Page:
Author: Charles Gilman
Genre: Lovecraft!, MG, horror, tough stuff, sci-fi
Publication Date: September 25, 2012 (Quirk/Random House – North America)
Source: Publisher-provided ARC
Summary: Every volume in the Lovecraft Middle School series is fully illustrated and features an original lenticular portrait on the cover. Display them on bookshelves—and then watch the cover characters morph into monsters as you pass by!
In Professor Gargoyle, we’re introduced to 11-year-old Robert Arthur and the strange world of Lovecraft Middle School. It’s a brand-new state-of-the-art facility—so why do so many creepy things keep happening? Why is the science teacher acting so strangely? And where are all the rats coming from?
As Robert explores with his new friends Glenn and Carina, he discovers that the school may be a portal to another world.
☆: 3/5 stars – a good way to introduce your MG-aged kid to Lovecraft, but otherwise a bit disappointing.
Review: This is a great book to introduce young to mid-Middle Grade readers to the Lovecraft mythology. In “Professor Gargoyle”, there’s a lot going on – very tame and age-appropriate horror, but this book also deals with some “tough stuff” issues – being new to a school, bullying, and more. However, I do think for the age group (middle school) its target in terms of tone and writing is a little too immature, which really kind of brought things down quite a bit for me. Still, “Professor Gargoyle” is a fun read, but just don’t expect too much out of it.
When I say “immature” in tone, I mean that even though Gilman was aiming for young middle school students (perhaps 6th grade?), the tone he used for narration felt aimed at someone much younger. Combine that with the illustrations, and this felt like a book for a young MG reader – in 4th or 5th grade, not someone near young YA. It isn’t necessarily a bad thing, it just feels like when pitching, the author just misidentified where his book should go in the age group part of things. The tone and narration (where it switches between 3rd omniscient and close, which wasn’t too great) really reflect that, so it made it a bit hard for me to concentrate on this one. I guess that’s my biggest problem with this book, and thus brought down my enjoyment a bit.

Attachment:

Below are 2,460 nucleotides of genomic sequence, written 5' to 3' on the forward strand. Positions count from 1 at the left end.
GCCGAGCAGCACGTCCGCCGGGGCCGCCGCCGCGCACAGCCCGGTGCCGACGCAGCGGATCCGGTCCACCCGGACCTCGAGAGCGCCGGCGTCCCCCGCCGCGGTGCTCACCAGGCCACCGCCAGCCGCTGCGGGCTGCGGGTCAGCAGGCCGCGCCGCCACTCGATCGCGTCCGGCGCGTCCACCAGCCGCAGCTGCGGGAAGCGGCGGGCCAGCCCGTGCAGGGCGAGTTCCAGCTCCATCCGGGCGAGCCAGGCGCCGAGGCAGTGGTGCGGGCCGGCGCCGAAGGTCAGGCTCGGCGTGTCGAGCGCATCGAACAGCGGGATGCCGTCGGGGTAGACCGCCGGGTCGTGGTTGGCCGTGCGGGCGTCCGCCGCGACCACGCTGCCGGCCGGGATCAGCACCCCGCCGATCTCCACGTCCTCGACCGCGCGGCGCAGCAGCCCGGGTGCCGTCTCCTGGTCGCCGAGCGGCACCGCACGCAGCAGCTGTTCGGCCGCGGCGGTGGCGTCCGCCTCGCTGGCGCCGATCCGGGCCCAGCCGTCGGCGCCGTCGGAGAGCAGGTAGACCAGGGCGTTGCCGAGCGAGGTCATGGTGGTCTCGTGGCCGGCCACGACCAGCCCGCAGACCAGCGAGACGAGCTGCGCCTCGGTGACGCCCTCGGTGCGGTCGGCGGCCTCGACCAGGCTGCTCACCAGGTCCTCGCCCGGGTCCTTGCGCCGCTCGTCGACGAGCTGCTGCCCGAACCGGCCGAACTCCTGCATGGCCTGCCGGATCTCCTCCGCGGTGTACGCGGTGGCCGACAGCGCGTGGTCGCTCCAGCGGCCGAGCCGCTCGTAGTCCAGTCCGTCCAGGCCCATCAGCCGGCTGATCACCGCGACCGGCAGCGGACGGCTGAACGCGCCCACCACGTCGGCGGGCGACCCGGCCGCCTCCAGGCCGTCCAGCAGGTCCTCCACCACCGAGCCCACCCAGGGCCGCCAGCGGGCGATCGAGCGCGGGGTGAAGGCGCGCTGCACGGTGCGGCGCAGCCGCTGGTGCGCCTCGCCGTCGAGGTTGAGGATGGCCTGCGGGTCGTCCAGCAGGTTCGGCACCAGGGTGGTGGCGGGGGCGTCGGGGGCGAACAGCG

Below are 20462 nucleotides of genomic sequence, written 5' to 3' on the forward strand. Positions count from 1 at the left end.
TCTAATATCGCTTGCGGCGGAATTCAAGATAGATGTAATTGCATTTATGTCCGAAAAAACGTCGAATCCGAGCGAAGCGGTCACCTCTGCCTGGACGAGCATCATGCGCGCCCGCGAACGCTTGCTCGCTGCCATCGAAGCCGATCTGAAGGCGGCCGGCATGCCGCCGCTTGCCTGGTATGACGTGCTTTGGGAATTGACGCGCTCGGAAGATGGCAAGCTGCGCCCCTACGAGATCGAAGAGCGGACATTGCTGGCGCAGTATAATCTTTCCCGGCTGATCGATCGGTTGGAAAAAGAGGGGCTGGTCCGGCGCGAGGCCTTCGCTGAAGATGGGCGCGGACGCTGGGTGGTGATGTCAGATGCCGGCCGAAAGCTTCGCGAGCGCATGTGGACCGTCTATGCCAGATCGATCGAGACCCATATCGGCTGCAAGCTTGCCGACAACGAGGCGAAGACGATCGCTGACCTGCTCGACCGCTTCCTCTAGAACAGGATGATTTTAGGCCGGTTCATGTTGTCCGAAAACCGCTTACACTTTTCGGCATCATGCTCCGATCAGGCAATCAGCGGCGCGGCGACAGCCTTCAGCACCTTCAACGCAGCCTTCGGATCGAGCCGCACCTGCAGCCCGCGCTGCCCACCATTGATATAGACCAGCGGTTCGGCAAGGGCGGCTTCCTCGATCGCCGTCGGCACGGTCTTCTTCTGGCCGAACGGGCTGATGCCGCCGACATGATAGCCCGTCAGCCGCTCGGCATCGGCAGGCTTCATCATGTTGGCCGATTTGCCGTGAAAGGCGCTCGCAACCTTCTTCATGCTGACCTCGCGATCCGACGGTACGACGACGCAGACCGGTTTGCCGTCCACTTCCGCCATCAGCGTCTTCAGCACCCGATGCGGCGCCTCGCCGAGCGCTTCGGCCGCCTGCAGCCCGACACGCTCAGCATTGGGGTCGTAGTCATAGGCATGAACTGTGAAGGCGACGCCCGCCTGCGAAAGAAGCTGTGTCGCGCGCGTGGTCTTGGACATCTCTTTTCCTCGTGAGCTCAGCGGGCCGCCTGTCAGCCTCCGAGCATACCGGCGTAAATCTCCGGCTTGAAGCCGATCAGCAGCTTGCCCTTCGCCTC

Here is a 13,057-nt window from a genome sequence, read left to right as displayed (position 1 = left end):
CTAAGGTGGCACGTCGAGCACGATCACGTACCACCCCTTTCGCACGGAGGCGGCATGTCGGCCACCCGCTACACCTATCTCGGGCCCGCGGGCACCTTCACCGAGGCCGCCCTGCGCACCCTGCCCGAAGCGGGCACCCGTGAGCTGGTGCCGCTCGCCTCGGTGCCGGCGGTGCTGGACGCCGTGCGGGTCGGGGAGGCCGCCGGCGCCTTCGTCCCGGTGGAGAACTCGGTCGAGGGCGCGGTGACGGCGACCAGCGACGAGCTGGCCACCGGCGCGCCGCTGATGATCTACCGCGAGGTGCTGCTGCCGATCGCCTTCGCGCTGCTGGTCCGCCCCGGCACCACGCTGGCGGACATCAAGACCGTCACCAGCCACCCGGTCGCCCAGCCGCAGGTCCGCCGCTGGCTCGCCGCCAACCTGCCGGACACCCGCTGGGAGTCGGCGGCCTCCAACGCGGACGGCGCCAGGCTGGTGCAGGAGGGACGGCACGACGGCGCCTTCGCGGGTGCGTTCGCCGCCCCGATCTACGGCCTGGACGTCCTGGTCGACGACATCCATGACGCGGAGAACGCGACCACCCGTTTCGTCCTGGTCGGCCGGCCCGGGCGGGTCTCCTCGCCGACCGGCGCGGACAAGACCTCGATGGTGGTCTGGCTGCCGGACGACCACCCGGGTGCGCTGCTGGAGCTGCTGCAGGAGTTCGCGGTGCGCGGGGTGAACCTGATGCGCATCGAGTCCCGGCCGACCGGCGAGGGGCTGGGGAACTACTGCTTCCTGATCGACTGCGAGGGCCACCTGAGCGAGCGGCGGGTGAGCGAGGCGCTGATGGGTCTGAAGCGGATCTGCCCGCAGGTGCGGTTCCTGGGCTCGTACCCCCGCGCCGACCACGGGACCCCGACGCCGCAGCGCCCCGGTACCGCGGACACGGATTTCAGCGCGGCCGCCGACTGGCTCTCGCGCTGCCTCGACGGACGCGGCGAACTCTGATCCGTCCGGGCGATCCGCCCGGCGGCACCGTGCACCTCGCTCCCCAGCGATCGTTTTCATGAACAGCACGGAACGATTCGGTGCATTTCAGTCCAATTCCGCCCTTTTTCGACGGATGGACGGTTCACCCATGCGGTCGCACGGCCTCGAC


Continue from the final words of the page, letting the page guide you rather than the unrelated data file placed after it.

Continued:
The illustrations, however, were fantastic. I loved those.
However, I do have to hand it to Gilman – this is a great way to lure kids into the Lovecraft/Cthulhu mythos. It’s very detailed, and a great, safe horror story for the age group, and it will definitely leave them wanting more. You could say this is a gateway drug for the Lovecraft mythos – and Gilman does a great job recrafting it and mixing in the tough stuff issues of being alone and starting a new school (and middle school, for that matter) and bullying to make a really fun, fast-paced scary book.
What I also kind of wanted more of (since this is going to be a series) was a little bit more depth concerning the characters. Perhaps I’ve been spoiled by Harry Potter, Narnia, and Percy Jackson, but I’ve come to expect more depth to all of my characters in a MG book, period, and I feel like this area really could have been worked on more. Hopefully in future books, this will be fixed a bit better.
Otherwise? I had fun with this book, and it’ll be good for younger kids to introduce them to sci-fi and the Lovecraft mythos. “Professor Gargoyle” is out now from Quirk/Random House in North America, so be sure to check it out when you get the chance!